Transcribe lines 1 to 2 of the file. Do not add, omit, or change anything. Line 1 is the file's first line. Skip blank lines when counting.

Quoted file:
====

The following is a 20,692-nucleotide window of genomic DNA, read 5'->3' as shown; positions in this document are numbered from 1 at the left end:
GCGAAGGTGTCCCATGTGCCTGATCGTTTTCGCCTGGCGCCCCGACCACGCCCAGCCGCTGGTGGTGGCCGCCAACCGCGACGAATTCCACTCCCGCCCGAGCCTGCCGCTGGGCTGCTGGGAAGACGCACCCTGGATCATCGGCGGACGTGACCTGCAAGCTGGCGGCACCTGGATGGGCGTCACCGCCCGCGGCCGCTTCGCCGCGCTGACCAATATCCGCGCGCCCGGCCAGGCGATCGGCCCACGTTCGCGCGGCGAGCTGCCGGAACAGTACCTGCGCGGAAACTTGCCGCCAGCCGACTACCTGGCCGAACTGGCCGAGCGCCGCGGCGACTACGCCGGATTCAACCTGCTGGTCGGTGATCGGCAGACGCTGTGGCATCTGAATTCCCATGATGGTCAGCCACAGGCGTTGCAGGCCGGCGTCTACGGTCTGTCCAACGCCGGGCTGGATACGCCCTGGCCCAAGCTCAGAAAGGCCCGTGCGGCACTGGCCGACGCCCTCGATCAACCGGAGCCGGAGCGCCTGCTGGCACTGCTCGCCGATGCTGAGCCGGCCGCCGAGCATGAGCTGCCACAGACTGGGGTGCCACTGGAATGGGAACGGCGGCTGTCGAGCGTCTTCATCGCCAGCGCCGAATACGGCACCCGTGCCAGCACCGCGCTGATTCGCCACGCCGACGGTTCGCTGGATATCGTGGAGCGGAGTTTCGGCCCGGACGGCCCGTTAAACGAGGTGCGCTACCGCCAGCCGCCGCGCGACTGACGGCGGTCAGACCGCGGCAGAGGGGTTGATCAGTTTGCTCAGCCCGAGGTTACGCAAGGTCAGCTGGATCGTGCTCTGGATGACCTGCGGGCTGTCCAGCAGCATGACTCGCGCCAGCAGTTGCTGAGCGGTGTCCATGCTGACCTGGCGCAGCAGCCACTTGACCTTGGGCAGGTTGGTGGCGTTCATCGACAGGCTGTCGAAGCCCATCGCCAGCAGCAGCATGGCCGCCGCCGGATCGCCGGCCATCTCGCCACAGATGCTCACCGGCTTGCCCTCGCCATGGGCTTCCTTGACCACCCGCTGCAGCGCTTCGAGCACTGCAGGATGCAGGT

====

The following is a 20,692-nucleotide window of genomic DNA, read 5'->3' as shown; positions in this document are numbered from 1 at the left end:
GCGAAGGTGTCCCATGTGCCTGATCGTTTTCGCCTGGCGCCCCGACCACGCCCAGCCGCTGGTGGTGGCCGCCAACCGCGACGAATTCCACTCCCGCCCGAGCCTGCCGCTGGGCTGCTGGGAAGACGCACCCTGGATCATCGGCGGACGTGACCTGCAAGCTGGCGGCACCTGGATGGGCGTCACCGCCCGCGGCCGCTTCGCCGCGCTGACCAATATCCGCGCGCCCGGCCAGGCGATCGGCCCACGTTCGCGCGGCGAGCTGCCGGAACAGTACCTGCGCGGAAACTTGCCGCCAGCCGACTACCTGGCCGAACTGGCCGAGCGCCGCGGCGACTACGCCGGATTCAACCTGCTGGTCGGTGATCGGCAGACGCTGTGGCATCTGAATTCCCATGATGGTCAGCCACAGGCGTTGCAGGCCGGCGTCTACGGTCTGTCCAACGCCGGGCTGGATACGCCCTGGCCCAAGCTCAGAAAGGCCCGTGCGGCACTGGCCGACGCCCTCGATCAACCGGAGCCGGAGCGCCTGCTGGCACTGCTCGCCGATGCTGAGCCGGCCGCCGAGCATGAGCTGCCACAGACTGGGGTGCCACTGGAATGGGAACGGCGGCTGTCGAGCGTCTTCATCGCCAGCGCCGAATACGGCACCCGTGCCAGCACCGCGCTGATTCGCCACGCCGACGGTTCGCTGGATATCGTGGAGCGGAGTTTCGGCCCGGACGGCCCGTTAAACGAGGTGCGCTACCGCCAGCCGCCGCGCGACTGACGGCGGTCAGACCGCGGCAGAGGGGTTGATCAGTTTGCTCAGCCCGAGGTTACGCAAGGTCAGCTGGATCGTGCTCTGGATGACCTGCGGGCTGTCCAGCAGCATGACTCGCGCCAGCAGTTGCTGAGCGGTGTCCATGCTGACCTGGCGCAGCAGCCACTTGACCTTGGGCAGGTTGGTGGCGTTCATCGACAGGCTGTCGAAGCCCATCGCCAGCAGCAGCATGGCCGCCGCCGGATCGCCGGCCATCTCGCCACAGATGCTCACCGGCTTGCCCTCGCCATGGGCTTCCTTGACCACCCGCTGCAGCGCTTCGAGCACTGCAGGATGCAGGT